Often victim identification is impossible unless the body part has some identifying mark like a tattoo, very unique scar, or medical implant with a serial number. Sharks digest food slowly and sometimes selectively. It is known that a shark can hold human flesh in its stomach for 8 to 21 days. Forensically, sharks can be important when they ingest disposed human remains, although recovering evidence from a shark is difficult, as is differentiating between humans killed and simply scavenged.
Similar issues arise when dealing with alligators and crocodiles. Both are opportunistic feeders and will readily consume a cadaver or any portion thereof. This is why some criminals favor Southern swamps for disposing of bodies. Alligators and crocodiles eat food in torn chunks, thus the remains of humans are often found in pieces.
Animal activity in relation to forensic investigations is a major concern. Investigators must be trained to recognize animal and insect scavenging and be able to distinguish these post-mortem traumas from perimortem traumas. Failing to have the proper training and expertise can lead to false conclusions about the scene and if a crime was actually committed. Further, the activity of animals like insects and canids can give investigators valuable clues that might have otherwise been lost as the body decomposed.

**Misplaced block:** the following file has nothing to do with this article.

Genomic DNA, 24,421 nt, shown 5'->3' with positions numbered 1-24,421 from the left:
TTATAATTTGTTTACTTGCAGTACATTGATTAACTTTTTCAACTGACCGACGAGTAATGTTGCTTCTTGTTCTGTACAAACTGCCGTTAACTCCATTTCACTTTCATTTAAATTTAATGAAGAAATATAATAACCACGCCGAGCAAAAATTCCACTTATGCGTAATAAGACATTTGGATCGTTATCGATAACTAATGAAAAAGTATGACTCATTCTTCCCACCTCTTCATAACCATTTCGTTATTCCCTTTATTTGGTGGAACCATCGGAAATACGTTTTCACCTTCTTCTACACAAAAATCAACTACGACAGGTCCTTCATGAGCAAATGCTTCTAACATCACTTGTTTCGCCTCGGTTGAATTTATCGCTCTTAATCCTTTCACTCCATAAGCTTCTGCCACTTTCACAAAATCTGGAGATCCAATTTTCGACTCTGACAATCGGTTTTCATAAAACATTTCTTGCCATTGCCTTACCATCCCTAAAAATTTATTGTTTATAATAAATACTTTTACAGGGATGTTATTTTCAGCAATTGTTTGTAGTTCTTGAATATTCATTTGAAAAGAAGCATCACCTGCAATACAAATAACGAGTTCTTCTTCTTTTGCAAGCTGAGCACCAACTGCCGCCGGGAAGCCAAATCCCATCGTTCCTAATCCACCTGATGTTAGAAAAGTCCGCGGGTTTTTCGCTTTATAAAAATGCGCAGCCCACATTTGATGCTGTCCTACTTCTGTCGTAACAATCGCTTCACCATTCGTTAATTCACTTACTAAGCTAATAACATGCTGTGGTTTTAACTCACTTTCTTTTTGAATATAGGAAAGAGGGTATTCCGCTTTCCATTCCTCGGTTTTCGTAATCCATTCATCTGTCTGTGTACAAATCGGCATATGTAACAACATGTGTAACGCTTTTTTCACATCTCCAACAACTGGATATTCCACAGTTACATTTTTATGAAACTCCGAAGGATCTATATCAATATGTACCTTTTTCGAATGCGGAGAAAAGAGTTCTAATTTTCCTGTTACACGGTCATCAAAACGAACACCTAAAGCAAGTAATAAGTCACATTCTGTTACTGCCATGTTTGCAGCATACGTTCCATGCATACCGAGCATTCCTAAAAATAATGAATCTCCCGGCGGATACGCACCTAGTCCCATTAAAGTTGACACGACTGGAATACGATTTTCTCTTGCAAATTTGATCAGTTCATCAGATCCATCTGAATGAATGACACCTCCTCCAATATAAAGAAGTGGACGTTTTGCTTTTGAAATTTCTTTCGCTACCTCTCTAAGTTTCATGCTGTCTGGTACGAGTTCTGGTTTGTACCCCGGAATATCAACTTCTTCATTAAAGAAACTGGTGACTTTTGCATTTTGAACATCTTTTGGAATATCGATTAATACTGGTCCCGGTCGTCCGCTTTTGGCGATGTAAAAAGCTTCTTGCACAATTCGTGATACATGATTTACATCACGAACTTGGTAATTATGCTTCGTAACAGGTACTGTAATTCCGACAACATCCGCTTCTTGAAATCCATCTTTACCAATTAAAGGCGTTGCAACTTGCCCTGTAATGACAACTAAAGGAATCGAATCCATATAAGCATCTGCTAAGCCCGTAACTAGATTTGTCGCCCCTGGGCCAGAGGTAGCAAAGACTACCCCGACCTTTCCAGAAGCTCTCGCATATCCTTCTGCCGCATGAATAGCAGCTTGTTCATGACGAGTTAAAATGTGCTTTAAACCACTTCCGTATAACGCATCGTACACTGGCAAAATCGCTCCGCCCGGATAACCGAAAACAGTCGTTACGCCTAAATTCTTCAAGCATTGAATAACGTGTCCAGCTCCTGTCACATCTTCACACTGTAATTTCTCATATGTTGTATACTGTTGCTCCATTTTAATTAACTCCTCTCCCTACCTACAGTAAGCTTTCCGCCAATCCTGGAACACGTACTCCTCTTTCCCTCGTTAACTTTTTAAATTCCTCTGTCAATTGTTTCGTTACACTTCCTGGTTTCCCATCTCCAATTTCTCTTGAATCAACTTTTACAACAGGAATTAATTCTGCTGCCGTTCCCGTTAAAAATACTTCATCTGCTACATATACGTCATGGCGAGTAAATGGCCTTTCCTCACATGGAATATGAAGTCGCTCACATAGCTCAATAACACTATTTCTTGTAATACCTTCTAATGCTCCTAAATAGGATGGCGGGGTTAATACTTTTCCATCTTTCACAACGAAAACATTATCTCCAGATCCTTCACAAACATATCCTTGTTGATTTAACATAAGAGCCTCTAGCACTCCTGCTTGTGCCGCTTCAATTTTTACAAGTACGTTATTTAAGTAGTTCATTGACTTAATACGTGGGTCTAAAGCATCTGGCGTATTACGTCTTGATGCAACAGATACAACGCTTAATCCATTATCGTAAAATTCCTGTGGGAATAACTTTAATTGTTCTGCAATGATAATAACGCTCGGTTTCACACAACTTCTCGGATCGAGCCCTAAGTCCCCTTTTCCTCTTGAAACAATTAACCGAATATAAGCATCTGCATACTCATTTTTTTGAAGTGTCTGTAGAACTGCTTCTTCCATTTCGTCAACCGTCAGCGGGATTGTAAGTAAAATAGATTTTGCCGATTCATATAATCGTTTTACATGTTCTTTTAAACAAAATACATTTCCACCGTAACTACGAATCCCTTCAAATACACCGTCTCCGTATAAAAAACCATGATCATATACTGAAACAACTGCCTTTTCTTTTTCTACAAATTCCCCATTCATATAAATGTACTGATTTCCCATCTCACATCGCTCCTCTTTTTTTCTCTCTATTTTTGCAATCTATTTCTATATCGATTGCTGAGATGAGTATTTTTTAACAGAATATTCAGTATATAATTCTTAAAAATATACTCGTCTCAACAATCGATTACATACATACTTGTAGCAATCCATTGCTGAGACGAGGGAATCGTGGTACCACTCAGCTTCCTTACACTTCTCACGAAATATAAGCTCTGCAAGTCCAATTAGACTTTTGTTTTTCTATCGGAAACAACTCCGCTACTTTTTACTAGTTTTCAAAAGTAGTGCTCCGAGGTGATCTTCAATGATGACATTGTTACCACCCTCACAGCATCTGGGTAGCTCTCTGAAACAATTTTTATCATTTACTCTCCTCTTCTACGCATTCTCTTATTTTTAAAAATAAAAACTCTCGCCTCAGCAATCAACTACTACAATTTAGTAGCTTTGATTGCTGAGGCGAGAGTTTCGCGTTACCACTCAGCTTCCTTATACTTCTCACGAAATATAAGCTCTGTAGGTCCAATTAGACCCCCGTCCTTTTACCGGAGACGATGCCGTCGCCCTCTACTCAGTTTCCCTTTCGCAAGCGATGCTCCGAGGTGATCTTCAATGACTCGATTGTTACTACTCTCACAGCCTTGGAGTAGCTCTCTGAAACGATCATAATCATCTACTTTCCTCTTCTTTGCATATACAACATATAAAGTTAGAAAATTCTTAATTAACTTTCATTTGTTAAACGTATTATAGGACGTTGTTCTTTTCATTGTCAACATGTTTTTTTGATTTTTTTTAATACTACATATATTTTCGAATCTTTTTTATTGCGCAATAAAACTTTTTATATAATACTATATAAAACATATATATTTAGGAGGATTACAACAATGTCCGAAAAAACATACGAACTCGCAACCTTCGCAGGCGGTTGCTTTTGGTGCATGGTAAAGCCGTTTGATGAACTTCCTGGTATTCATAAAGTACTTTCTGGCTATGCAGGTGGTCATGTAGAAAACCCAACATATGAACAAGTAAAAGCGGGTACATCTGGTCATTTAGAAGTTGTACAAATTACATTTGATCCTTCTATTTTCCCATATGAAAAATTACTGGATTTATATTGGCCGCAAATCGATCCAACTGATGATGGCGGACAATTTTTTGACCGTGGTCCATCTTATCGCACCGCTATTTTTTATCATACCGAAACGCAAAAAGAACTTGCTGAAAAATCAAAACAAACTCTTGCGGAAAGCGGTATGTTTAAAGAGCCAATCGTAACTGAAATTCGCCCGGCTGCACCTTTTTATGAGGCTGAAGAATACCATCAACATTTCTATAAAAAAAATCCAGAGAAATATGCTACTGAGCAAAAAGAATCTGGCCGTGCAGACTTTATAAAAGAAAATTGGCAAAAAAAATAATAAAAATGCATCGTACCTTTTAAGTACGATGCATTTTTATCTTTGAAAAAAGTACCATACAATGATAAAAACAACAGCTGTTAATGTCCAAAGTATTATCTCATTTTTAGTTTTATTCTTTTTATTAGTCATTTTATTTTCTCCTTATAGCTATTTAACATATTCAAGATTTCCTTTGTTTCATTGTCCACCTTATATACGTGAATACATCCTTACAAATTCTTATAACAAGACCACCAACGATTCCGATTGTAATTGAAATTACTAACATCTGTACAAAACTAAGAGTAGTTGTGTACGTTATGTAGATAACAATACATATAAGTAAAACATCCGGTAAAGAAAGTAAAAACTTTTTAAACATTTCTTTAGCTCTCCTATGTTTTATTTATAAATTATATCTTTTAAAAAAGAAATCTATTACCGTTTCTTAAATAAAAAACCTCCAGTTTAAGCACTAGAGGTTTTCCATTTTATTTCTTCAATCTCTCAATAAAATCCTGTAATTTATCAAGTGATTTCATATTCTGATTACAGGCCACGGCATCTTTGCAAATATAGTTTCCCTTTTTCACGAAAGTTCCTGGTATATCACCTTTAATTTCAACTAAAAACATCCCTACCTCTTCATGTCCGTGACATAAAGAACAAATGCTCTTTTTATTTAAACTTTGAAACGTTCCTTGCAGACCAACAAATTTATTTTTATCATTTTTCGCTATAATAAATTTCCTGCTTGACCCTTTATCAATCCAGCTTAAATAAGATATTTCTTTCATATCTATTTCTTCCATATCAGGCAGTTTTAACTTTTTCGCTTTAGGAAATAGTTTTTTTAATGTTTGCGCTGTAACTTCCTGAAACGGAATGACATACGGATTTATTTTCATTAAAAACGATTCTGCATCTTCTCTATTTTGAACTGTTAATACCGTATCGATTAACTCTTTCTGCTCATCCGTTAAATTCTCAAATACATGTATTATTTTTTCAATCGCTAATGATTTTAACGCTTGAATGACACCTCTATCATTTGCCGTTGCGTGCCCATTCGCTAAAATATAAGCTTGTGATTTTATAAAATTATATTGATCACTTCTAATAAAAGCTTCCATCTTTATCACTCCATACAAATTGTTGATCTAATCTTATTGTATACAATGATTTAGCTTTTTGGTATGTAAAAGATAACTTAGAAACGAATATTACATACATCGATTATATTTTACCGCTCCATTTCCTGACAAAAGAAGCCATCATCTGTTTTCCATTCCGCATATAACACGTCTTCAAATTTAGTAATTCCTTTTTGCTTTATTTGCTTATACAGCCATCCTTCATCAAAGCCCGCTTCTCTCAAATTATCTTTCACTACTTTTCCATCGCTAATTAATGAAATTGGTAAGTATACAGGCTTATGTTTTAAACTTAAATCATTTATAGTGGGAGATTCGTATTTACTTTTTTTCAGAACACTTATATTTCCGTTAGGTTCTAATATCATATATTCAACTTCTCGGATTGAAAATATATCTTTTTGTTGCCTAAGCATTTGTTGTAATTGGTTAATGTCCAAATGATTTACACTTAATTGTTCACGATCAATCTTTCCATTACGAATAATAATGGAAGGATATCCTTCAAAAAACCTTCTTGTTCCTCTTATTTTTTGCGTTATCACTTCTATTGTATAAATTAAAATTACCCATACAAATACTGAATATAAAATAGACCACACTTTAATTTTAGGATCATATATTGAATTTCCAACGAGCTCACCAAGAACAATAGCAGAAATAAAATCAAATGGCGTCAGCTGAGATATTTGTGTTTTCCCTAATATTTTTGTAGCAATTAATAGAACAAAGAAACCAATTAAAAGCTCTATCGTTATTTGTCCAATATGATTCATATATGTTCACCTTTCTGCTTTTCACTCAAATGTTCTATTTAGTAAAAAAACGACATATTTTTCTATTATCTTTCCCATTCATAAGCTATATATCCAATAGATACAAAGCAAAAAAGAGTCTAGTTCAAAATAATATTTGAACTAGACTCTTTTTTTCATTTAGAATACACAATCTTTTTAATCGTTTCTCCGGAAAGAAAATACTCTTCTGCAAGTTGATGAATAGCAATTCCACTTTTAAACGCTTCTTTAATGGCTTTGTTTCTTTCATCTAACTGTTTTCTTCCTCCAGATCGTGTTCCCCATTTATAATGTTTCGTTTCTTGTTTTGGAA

Don Arp Jr., has a masters of arts in anthropology and a B.A. and a certificate in forensic science from North Central State College in Mansfield, OH. Arp is widely published, with his work appearing in the FBI Law Enforcement Bulletin, IAI Nebraska Chapter Newsletter, and the Journal of Forensic Identification. His work on effective police reports is cited in three textbooks: "Criminal Investigation," "Police Operations: Theory and Practice," and "Introduction to Private Security."